We will come back to the 2013 Budget in a moment but there are a couple of items that deserve priority. First of all, Mamphela Ramphele and her decision to establish a political party. For weeks she’s had South Africa guessing. Is she or is she not going to establish a party? Who would her leading supporters be? How would it relate to other political parties? e.g. the Democratic Alliance. And how would it be funded? Ten days ago she established a political party called Agang (meaning “to build” in Sesotho) and the questions have continued but from a mostly negative or pessimistic point of view.
In a way this is understandable. Ramphele is not a practical political leader in the sense of getting into the trenches and organising constituencies, etc. The fact is that she is a captive of her past and her career. She is an intellectual with an enormous ability to articulate values and ambitions. She has demonstrated this in her contribution to public life over the past ten years or so. And she has an extraordinarily important role to play which should not be compromised by ‘party politics’.
I see Ramphele in the context of Hannah Arendt’s Men in Dark Times, which was first published in 1968. The title is less a description of situations than of the role of men and women in “dark times”. Arendt writes: “Dark times, in the broader sense I propose here are not such as to be identical with the monstrosities of this century (20th) which indeed are of a horrible novelty.” [Obviously, she would be referring to the Holocaust of which she had first-hand knowledge.] She goes on to say: “Dark times, in contrast are not only not new, they are no rarity in history.”
South Africa, in this context, is hardly in “dark times”. But that we face very serious crises and a lack of vision, empowerment, a sense of direction and therefore of hope, is certain. And so, as Arendt says: “Even in the darkest of times we have the right to expect some illumination, and that such illumination may come less from theories and concepts than from the uncertain, flickering and often weak light that some men and women, in their lives and works, will kindle under almost all circumstances and shed over the time span that is given them on earth – this conviction is the inarticulate background against which these profiles [the historical figures she discusses] were drawn. Eyes so used to darkness as ours will hardly be able to tell whether their light was the light of a candle or that of a blazing sun.” She wrote that in 1968 and it has a universal application. And I’m saying that it applies in South Africa to certain rare people – including Mamphela Ramphele. I’m suggesting that this can be illustrated in terms of the Budget.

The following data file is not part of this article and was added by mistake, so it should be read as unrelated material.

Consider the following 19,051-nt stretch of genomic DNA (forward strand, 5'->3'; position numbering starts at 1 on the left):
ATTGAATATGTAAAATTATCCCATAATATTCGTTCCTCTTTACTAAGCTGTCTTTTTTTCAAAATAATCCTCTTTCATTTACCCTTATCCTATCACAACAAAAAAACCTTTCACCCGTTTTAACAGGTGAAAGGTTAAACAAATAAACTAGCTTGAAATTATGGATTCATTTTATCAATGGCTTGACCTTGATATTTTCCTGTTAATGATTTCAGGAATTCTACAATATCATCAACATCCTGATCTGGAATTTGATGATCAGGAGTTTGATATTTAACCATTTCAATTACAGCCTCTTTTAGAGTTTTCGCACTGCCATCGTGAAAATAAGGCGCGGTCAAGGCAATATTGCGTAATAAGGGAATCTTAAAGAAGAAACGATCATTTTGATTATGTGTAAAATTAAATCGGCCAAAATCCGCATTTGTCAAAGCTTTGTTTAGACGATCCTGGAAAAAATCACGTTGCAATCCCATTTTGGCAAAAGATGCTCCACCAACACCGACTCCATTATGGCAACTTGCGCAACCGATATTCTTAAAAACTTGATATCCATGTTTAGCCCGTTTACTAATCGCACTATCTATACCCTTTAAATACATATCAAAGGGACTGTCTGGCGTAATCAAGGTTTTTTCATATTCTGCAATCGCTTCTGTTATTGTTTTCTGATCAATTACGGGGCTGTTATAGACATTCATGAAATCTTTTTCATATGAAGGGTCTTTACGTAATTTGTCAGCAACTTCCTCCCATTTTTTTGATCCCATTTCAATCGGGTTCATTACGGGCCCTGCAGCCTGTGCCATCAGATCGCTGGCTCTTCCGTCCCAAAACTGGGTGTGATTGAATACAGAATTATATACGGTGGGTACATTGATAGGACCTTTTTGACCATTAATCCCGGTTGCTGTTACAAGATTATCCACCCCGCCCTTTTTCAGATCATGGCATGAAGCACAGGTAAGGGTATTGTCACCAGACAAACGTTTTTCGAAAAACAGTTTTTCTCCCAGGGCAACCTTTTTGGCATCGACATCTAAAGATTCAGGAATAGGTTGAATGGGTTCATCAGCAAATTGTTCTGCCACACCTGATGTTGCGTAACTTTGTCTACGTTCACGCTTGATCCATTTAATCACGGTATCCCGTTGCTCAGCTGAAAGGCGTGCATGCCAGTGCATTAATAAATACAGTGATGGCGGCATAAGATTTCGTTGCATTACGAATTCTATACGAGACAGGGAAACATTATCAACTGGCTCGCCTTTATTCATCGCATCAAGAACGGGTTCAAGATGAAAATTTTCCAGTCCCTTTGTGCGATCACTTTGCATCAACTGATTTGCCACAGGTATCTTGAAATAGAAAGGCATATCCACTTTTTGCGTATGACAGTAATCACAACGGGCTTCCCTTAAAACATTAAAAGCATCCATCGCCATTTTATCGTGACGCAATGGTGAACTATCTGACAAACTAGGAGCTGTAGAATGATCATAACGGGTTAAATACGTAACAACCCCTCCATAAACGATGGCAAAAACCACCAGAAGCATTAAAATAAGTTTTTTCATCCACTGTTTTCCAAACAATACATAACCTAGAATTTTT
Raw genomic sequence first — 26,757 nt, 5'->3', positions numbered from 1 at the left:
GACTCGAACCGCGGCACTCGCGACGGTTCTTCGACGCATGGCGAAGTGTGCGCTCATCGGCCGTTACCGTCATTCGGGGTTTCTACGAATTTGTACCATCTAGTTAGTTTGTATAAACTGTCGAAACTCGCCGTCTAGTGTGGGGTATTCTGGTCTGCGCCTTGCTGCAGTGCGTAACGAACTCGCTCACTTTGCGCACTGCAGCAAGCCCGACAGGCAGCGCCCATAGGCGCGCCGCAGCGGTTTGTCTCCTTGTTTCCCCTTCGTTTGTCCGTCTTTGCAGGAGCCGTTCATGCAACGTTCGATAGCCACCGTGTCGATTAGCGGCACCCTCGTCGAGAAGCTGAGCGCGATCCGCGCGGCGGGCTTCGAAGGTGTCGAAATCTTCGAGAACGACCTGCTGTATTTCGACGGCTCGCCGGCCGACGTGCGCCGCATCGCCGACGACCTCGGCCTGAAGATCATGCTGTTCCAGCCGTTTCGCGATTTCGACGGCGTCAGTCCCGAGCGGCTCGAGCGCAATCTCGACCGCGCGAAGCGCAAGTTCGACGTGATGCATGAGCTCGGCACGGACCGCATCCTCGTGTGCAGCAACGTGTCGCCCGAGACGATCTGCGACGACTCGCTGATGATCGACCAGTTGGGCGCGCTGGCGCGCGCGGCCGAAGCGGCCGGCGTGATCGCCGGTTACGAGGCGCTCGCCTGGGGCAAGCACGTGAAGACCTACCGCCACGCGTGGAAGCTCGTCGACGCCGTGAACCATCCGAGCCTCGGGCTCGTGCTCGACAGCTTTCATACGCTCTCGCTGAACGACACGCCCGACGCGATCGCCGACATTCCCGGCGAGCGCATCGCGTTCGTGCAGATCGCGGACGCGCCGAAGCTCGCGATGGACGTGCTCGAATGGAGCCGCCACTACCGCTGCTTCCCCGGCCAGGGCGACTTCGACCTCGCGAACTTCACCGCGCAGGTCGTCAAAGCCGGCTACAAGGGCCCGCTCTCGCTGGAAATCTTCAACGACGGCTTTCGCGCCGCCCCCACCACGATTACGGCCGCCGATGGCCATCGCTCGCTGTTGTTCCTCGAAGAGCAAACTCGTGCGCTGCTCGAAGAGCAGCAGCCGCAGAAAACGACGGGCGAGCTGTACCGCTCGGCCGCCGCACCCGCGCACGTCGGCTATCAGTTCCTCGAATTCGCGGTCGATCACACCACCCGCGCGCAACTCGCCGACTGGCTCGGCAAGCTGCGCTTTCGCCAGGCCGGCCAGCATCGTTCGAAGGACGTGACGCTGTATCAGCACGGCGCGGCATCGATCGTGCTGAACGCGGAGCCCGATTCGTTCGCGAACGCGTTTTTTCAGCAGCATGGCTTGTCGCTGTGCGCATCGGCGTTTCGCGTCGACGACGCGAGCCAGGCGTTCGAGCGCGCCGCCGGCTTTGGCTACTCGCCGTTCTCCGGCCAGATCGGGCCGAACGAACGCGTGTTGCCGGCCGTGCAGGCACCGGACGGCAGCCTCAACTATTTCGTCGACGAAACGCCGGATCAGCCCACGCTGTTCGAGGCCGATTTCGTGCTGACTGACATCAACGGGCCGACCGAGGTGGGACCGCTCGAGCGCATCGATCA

As regular readers of Insight will know, we have championed the National Development Plan from its first publication. And we are therefore very pleased that Finance Minister Pravin Gordhan put it at the centre of his Budget Speech. But he went on to say that the National Development Plan is a vision. Minister, it is nothing of the kind. It is a dry as dust document. For it to be a vision it needs somebody to spell out what this country will look like if the National Development Plan is implemented. Who can do this? President Zuma? We don’t think so. A cabinet minister? None of them have the charisma to project something like this. Trevor Manuel? Trevor is the logical person but has been self-effacing for the last eight months. Cyril Ramaphosa, who is Deputy Chairman of the Planning Commission that produced the plan? Cyril right now is in the political wilderness, losing some of his undoubted magic by the week, and he is being held there by Zulu tribalism and a lack of political savvy on the part of the government. That leaves Mamphela Ramphele. She is completely capable intellectually of taking this plan and formulating it into something almost tangible, real, and therefore inspiring to the job creators and the youth of our society and foreign investors.
When the Budget was being presented this week, I was participating in a conference on food security and agribusiness – and the challenges which face Africa. And they are staggering. In the decade 2010 to 2020 food production will increase slightly everywhere in the world, except in Africa. Yet Africa, although facing massive challenges, has the potential to solve the world food crisis.
African governments and private institutions sense the seriousness of the situation. Nigeria, from being food sufficient as a result of oil is now a massive food importing country. Yet Ethiopia, Africa’s fastest developing country (a GDP of 9.2%) has achieved this as a result of a huge improvement in agriculture. Tanzania, Zambia, Ghana and Mozambique are becoming equally impressive food producers. South Africa? The number of commercial farmers has declined from 80,000 in the early 90s to 37,000 today; most of the senior commercial farmers have an average age of 58 years; South Africa from being a net exporter of food has become a net importer. We know that over the next two years the government, in a sector where “Big is Beautiful” should prevail, will prevent any farmer from owning more than two farms and where the size of land holdings is likely to be controlled by the state, and where foreigners will be prohibited from acquiring agricultural land. And you ask what is the relevance of this? Close to 30% of working South Africans are employed in agriculture and agro-business. Yet, the 2013 Budget Speech doesn’t have a single word about agriculture. It’s not even mentioned. How’s that for priorities?